A retailer is not entitled to the so-called December Aid, even if its shops had to remain closed from mid-December 2020 due to the Corona lockdown. That was the decision of the administrative court in Berlin, which dismissed the lawsuit filed by a shoe store chain.
In autumn 2020, the heads of government of the federal and state governments decided on stricter measures to combat the corona pandemic. Leisure facilities such as theaters, cinemas, brothels, baths and gyms had to close from November.
For November and December, these companies could each apply for “extraordinary economic aid” of up to 75 percent of the turnover in the same month of the previous year – the so-called November or December aid.
The trade – which also includes the plaintiff’s shoe stores – initially remained open. It was not until December 16th that most shops had to stop operating. Only certain shops that were urgently needed to supply the population, such as supermarkets, remained open.
Businesses affected by closures could apply for Bridging Aid III. However, this only covered fixed costs such as rent and electricity – not the loss of sales.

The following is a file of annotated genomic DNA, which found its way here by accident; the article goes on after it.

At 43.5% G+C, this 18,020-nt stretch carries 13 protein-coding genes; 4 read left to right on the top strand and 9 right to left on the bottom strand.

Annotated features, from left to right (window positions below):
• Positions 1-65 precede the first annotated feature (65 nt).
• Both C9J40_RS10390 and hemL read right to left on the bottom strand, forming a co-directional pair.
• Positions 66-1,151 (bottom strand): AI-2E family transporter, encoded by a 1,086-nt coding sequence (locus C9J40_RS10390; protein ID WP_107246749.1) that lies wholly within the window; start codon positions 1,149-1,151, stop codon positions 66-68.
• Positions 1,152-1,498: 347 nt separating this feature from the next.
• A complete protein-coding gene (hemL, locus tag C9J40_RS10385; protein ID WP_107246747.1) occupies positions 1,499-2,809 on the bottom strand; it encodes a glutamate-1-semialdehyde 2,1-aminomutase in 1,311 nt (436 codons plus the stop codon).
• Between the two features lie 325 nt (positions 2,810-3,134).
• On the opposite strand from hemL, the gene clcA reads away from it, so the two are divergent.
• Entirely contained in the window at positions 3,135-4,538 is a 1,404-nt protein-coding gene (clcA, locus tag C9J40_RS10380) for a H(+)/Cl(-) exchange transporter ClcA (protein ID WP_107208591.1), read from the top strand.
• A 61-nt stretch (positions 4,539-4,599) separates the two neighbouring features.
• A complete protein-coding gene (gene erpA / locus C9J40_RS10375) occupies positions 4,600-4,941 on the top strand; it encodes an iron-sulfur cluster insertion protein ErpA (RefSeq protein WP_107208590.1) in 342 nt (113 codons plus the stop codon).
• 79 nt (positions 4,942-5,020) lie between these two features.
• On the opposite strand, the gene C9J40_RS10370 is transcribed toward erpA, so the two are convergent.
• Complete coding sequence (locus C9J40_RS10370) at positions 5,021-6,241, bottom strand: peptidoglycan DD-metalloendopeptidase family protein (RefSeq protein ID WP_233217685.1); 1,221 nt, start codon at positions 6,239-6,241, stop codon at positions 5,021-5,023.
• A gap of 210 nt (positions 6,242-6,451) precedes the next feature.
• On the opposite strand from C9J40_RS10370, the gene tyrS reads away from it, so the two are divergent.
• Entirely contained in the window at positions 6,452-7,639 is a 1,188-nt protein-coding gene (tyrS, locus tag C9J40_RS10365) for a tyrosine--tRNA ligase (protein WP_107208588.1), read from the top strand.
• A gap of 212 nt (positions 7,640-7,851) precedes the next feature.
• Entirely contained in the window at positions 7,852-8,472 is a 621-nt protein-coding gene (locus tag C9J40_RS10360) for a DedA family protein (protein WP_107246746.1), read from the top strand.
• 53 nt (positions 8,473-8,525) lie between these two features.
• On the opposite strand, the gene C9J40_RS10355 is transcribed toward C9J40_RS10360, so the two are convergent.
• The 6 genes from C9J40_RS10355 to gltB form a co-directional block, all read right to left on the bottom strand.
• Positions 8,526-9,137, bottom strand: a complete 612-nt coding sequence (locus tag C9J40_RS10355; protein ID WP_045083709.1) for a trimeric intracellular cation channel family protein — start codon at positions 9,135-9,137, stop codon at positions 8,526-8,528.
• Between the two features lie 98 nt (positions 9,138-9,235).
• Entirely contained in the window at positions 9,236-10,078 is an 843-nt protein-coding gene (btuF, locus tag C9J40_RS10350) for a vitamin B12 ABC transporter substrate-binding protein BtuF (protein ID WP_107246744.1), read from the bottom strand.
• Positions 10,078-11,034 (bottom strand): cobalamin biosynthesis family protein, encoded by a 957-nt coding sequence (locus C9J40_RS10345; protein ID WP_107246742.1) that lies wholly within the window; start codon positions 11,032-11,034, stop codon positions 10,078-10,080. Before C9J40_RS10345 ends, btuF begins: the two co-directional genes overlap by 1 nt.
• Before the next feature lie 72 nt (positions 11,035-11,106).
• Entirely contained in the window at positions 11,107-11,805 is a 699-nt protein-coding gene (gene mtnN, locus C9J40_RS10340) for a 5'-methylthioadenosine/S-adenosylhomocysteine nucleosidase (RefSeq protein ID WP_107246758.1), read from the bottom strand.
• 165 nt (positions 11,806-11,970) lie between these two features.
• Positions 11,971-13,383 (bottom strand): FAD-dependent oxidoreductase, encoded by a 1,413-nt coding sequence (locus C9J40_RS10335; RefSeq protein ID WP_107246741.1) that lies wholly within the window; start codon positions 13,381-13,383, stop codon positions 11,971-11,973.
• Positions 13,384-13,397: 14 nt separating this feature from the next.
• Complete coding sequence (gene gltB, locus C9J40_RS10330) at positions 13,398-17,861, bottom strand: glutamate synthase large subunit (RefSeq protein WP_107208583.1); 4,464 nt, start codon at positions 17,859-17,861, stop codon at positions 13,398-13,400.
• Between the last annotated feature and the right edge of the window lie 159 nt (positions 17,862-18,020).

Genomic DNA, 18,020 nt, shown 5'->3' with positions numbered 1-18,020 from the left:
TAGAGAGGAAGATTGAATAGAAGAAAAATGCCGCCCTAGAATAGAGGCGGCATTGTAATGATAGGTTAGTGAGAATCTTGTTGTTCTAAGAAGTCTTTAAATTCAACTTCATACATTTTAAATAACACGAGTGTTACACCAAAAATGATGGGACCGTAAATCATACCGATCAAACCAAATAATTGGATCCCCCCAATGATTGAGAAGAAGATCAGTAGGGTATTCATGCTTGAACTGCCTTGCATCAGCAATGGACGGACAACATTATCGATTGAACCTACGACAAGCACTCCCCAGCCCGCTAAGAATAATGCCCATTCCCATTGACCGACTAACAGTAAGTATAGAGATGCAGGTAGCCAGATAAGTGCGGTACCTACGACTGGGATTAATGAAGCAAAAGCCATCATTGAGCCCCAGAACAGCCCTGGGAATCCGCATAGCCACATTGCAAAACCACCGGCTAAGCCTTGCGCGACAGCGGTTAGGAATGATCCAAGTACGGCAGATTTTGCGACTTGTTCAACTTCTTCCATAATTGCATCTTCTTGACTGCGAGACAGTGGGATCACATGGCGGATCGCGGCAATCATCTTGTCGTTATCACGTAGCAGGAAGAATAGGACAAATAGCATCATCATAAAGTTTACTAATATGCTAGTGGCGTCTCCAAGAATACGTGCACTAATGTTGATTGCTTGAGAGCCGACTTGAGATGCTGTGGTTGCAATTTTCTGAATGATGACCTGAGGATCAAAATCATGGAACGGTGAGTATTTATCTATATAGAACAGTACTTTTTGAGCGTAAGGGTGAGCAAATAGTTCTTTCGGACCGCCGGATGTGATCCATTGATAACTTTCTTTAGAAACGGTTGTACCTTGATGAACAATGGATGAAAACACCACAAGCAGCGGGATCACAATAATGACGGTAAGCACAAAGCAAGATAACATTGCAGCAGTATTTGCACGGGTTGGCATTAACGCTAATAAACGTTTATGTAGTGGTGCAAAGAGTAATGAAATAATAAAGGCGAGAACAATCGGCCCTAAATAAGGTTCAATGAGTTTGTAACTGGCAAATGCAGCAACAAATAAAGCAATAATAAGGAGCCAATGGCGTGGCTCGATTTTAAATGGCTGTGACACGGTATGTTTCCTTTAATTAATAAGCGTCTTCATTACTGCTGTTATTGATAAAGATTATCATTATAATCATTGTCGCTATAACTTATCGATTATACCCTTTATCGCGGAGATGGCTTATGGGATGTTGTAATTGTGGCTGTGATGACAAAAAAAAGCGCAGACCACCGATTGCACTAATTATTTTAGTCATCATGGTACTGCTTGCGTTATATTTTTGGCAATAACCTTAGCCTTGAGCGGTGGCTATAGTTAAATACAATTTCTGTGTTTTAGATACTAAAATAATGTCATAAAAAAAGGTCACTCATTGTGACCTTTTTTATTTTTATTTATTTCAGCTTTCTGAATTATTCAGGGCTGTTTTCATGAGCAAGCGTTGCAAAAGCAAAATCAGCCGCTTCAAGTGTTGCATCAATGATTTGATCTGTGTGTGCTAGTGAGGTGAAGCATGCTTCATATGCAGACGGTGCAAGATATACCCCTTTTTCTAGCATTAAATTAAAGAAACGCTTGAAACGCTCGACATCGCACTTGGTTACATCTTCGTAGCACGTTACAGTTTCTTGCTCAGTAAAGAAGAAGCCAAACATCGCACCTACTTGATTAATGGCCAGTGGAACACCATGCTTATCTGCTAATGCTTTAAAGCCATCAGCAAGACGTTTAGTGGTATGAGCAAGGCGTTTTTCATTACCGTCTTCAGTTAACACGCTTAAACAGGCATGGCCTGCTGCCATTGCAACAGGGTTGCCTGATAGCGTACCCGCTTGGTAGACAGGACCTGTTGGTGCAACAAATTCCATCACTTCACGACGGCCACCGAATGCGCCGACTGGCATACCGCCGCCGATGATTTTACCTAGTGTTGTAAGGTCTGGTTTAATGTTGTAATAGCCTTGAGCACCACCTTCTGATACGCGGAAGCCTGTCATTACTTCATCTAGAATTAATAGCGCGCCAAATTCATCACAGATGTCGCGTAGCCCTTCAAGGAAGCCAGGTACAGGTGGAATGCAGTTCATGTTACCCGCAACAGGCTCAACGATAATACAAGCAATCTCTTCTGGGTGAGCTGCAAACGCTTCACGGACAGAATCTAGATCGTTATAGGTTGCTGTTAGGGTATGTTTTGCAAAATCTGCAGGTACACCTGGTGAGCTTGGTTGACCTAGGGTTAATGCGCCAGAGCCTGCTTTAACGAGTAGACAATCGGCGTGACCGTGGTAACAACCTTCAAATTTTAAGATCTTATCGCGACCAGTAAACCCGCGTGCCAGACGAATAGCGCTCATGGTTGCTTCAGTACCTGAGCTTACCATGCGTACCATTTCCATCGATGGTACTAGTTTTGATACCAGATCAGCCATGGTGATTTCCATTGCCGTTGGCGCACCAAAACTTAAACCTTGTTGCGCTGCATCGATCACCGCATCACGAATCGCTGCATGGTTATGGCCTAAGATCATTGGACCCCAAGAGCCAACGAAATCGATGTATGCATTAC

Purchases will be made up for, services not necessarily
The plaintiff saw this as unequal treatment of the various sectors and wanted to sue December Aid. However, the administrative court dismissed this action.
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The reasoning: The provision of services is fundamentally different from the sale of goods. For example, while visits to the beauty salon, theater or restaurant are not necessarily made up for, covering the need for material goods can also be postponed or done online.
In addition, the facilities and companies that have been affected since November 2020 have been closed for six weeks longer. Prolonged closure could lead to the loss of customers.
The Chamber ruled that not every company that has had to close is entitled to the same extraordinary economic aid. The judgment can be appealed against.